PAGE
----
Valuing the Other

by Mark Votava


I have been thinking a lot about immigration lately.  There is an immigration detention center called ICE close to where I live.  This detention center is run by a for-profit company called GEO that makes money off of detaining immigrants at the borders of our country.  The more people that they put in detention the more money the company makes.

  • A for-profit company called GEO imprisons others to make money

So it is beneficial to everyone who works for this company to do their job and imprison as many people as possible so all the Americans from Geo become wealthier and can afford a comfortable way of life at the expense of others.  Many people think this is justice, to keep others out of our country who don’t belong, and are proud to be Americans.  It is pretty sad for sure.  All of this is an abstract concept until you meet someone who has experienced the horrors of this place.

  • Giving Alfredo’s room to someone struggling with immigration

Our friend Alfredo died November 5, 2013.  He was an immigrant from Mexico who could never get legal status in our country so he ended up living at the Tacoma Catholic Worker for about twenty two years before he died recently.  He lived by the hospitality of others and was a huge part of our community.  We all miss him dearly and wanted to honor him by giving his room at the Guadalupe House to someone struggling with immigration by being imprisoned at the ICE detention center.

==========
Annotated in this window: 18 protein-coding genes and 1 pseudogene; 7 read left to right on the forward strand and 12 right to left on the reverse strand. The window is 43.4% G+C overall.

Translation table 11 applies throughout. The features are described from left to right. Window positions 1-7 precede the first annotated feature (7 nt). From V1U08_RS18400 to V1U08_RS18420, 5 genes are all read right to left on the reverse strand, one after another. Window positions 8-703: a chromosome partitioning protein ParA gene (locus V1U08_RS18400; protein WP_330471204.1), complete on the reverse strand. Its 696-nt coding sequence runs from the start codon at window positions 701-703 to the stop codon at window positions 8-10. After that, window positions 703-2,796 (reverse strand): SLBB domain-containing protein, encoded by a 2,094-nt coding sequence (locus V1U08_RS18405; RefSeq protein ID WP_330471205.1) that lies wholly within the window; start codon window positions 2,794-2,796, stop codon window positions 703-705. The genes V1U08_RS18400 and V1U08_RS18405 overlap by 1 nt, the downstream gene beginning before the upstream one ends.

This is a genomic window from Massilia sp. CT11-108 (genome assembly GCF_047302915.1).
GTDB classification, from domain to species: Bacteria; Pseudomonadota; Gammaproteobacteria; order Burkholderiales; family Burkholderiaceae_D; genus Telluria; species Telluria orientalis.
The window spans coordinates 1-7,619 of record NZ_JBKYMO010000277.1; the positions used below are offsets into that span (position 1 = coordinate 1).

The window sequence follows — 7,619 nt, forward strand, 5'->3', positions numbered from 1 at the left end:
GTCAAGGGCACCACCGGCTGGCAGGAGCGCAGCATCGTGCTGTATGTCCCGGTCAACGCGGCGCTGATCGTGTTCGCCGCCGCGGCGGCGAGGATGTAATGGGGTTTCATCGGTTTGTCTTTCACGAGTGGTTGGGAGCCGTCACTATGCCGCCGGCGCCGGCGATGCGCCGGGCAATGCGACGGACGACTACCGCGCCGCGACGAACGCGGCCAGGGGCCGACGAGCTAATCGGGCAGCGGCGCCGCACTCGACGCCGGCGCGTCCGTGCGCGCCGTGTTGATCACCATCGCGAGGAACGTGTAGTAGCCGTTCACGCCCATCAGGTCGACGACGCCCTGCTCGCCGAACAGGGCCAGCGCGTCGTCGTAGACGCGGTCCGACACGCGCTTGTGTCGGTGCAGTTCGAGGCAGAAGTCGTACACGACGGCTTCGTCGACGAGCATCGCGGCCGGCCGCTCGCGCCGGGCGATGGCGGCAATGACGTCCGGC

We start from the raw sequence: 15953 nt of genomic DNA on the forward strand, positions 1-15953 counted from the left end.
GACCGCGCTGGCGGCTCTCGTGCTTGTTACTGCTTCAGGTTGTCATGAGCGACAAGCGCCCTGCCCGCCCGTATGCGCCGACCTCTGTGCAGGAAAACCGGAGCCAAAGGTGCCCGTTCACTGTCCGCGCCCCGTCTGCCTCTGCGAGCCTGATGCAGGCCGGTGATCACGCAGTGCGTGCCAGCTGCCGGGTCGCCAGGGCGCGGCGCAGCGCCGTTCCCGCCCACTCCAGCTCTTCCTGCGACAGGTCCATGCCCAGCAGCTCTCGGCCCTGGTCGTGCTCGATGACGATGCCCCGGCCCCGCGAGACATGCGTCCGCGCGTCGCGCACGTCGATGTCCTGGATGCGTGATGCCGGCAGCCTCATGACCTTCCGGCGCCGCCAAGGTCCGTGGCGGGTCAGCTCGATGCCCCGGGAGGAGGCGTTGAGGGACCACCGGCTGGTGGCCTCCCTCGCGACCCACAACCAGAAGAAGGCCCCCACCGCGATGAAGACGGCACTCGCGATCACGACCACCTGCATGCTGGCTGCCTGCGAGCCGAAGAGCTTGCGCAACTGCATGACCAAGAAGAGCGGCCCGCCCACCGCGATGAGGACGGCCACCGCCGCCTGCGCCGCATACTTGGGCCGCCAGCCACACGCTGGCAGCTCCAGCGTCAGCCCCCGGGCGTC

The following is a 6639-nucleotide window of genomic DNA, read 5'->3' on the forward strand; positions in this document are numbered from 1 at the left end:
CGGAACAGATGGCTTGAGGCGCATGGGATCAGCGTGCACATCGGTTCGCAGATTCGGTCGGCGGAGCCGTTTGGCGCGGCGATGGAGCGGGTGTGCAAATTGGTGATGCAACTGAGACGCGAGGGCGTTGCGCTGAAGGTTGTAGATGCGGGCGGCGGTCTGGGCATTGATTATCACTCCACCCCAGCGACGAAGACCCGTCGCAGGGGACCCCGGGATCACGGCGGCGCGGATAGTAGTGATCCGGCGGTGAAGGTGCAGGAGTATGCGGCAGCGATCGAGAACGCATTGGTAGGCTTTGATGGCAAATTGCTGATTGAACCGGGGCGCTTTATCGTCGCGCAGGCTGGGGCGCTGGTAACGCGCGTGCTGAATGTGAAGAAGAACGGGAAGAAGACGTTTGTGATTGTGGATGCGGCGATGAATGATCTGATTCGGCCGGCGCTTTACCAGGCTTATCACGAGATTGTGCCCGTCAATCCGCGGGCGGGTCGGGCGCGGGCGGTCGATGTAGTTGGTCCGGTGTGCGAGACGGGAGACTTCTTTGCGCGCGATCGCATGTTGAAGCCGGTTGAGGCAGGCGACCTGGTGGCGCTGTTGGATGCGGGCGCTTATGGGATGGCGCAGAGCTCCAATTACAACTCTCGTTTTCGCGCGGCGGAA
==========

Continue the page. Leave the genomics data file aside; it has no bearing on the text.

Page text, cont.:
• Someone from ICE is now living with us

Now I live with a new friend of mine who comes straight out of ICE.  He loves the Guadalupe House and thinks it is paradise compared to living at ICE.  It is fun to get to know his story more and see his happiness about the possibility of being fee in America.

  • Remembering Alfredo through our new friend

Everytime I see our new friend, I think of our dear friend Alfredo who I miss a lot.  Alfredo would always drink his coffee in the morning while listening to Spanish music and read the paper.  He painted our porch, where the poor gather to take showers during the week, and our steps to the backyard before he died.  After the long winter season, the paint is now wearing down and becoming faded and nonexistent as people walk over the steps.

  • Everyone is valuable no matter how much money and opportunity they have

One thing that I have learned through my relationships with others who come from a different culture than my own is that everyone is valuable no matter how much money and opportunity one has.  I am seeing the image of God in others who have not been raised in the North American culture.  Learning from them is enriching my life tremendously.  I do not have to get so caught up in creating my identity around how much money I make or the things I own and just be faithfully present in the present moment of everyday life where I live in community with others.

How can we show more hospitality to others who have less money and opportunity than we do?